Island Express ended their operations shortly after the fatal crash. A preliminary report found no evidence of engine or mechanical failure, the Los Angeles Times said.

As helicopters in the U.S. are not required to contain flight data recorders or cockpit voice recorders, the full cause of the crash remains unknown.


2. A Lawsuit Filed by Kobe Bryant’s Wife Claims Zobayan was ‘Negligent’


While Island Express called the crash “an accident,” Kobe Bryant’s wife Vanessa Bryant sued the company, claiming the pilot was negligent.

TMZ reported that the lawsuit “claims the pilot failed to properly monitor and assess the weather prior to takeoff, failed to obtain proper weather data prior to the flight, failed to abort the flight when he knew of the cloudy condition, failed to maintain control of the helicopter and failed to avoid ‘natural obstacles’ in the flight path.”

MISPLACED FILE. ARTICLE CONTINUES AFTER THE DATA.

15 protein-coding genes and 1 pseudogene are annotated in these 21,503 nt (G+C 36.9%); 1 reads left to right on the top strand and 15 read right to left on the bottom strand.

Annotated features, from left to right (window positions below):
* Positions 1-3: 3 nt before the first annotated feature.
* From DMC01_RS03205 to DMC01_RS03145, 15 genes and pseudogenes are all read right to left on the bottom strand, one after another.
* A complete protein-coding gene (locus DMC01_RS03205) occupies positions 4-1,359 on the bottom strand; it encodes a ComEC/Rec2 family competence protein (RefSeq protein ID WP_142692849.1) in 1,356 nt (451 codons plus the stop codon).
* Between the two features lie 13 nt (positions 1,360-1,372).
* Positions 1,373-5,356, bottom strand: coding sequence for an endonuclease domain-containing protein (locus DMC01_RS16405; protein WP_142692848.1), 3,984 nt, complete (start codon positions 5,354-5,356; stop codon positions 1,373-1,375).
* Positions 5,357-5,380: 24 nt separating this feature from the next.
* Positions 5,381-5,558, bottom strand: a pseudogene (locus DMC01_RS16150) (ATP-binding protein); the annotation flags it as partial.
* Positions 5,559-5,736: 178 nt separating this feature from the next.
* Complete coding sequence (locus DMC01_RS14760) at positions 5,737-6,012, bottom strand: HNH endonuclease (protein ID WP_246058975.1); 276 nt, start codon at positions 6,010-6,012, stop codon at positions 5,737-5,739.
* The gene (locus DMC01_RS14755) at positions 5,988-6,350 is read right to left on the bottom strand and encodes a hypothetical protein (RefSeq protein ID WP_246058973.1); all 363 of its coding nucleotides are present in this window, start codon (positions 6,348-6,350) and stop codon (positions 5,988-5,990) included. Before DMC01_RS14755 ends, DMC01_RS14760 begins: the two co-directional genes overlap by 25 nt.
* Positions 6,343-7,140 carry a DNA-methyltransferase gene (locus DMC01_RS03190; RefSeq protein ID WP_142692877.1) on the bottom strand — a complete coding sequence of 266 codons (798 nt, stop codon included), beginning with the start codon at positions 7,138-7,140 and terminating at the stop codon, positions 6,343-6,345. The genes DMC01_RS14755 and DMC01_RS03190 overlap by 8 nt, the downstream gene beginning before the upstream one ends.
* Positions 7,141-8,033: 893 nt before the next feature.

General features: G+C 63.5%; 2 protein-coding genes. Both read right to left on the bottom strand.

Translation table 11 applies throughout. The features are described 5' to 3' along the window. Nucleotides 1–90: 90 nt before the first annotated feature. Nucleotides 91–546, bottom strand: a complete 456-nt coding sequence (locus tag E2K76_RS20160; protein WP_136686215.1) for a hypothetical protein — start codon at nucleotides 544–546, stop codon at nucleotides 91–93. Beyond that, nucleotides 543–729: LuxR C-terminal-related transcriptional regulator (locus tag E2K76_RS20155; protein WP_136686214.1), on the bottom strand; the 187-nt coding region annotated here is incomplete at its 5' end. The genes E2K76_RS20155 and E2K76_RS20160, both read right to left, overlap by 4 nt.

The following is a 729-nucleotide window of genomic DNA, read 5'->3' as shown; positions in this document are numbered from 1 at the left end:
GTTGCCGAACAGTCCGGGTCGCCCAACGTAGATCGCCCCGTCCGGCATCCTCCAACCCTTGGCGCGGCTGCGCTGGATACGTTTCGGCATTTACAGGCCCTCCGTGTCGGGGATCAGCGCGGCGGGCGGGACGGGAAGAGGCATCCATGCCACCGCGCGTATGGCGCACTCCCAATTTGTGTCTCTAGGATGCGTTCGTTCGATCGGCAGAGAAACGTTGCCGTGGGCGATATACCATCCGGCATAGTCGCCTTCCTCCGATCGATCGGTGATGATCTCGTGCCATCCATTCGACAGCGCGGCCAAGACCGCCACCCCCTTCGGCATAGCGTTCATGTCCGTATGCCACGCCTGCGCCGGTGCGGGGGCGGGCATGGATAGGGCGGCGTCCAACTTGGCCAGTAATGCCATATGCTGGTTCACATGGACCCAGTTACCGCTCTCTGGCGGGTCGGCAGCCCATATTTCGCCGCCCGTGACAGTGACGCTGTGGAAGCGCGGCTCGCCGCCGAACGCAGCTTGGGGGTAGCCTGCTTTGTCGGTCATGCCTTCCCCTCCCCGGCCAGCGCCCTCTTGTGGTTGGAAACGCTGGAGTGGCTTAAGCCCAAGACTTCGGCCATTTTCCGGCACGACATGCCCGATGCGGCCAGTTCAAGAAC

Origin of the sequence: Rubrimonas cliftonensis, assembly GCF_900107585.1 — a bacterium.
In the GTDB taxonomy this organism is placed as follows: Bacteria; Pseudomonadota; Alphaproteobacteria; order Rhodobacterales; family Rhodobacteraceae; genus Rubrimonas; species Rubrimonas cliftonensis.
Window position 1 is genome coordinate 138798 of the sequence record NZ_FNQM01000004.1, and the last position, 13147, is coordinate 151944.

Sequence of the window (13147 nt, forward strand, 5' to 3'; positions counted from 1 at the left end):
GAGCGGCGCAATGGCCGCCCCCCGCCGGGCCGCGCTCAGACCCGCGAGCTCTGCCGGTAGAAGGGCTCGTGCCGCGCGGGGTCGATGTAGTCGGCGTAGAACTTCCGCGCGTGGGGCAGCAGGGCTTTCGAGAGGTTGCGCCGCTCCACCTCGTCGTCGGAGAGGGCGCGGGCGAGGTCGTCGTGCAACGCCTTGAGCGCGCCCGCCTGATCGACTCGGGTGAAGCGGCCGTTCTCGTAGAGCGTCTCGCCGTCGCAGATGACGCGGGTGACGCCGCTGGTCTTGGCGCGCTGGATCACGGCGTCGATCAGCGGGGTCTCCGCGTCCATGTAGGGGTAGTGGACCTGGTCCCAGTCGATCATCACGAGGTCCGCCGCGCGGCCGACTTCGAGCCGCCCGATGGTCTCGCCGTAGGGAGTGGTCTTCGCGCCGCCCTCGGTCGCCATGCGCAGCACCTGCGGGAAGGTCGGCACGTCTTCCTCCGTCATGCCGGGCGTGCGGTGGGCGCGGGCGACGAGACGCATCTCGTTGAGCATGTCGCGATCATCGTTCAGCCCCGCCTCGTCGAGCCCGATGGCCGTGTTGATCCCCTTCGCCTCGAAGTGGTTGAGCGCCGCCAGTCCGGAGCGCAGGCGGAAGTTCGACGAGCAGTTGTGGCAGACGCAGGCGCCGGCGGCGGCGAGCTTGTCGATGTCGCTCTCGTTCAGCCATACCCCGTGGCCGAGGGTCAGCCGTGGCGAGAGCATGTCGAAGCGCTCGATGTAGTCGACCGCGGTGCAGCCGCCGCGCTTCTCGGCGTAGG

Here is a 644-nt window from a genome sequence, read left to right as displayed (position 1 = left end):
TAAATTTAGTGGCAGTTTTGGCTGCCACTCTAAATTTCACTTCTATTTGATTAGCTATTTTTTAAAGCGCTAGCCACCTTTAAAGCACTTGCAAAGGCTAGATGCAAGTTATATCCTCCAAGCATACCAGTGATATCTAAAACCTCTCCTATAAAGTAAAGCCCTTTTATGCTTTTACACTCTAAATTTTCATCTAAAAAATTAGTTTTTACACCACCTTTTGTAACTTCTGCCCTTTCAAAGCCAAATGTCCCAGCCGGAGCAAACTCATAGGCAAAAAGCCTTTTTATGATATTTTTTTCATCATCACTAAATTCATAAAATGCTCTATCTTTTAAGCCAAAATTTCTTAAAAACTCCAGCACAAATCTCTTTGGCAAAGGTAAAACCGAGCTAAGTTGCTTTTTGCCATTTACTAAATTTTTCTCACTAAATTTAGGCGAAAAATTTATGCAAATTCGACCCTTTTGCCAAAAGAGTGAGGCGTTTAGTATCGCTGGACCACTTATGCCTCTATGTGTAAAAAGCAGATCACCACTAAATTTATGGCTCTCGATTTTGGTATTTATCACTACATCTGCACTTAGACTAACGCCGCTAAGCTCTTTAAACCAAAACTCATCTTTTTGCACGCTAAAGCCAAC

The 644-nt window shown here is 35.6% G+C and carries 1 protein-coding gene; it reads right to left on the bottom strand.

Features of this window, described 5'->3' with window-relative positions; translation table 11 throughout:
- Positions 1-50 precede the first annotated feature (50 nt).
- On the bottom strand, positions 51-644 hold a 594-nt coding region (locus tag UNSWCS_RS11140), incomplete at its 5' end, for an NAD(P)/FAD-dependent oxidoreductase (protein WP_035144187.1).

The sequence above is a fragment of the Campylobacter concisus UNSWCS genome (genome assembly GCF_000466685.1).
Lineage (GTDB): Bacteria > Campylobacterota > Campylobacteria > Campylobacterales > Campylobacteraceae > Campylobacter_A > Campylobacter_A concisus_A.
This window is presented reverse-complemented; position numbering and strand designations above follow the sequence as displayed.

The lawsuit also claimed “Defendant Island Express Helicopters’ breach of its duty and negligence caused the injuries and damages complained of herein and Plaintiffs’ deceased, Kobe Bryant, was killed as a direct result of the negligent conduct of Zobayan for which Defendant Island Express Helicopters is vicariously liable in all respects.”

People reported on June 8 that Vanessa Bryant “submitted a case summary statement to Los Angeles Superior Court that details the extensive damages she is pursuing from her wrongful death lawsuit against Island Express Helicopters.”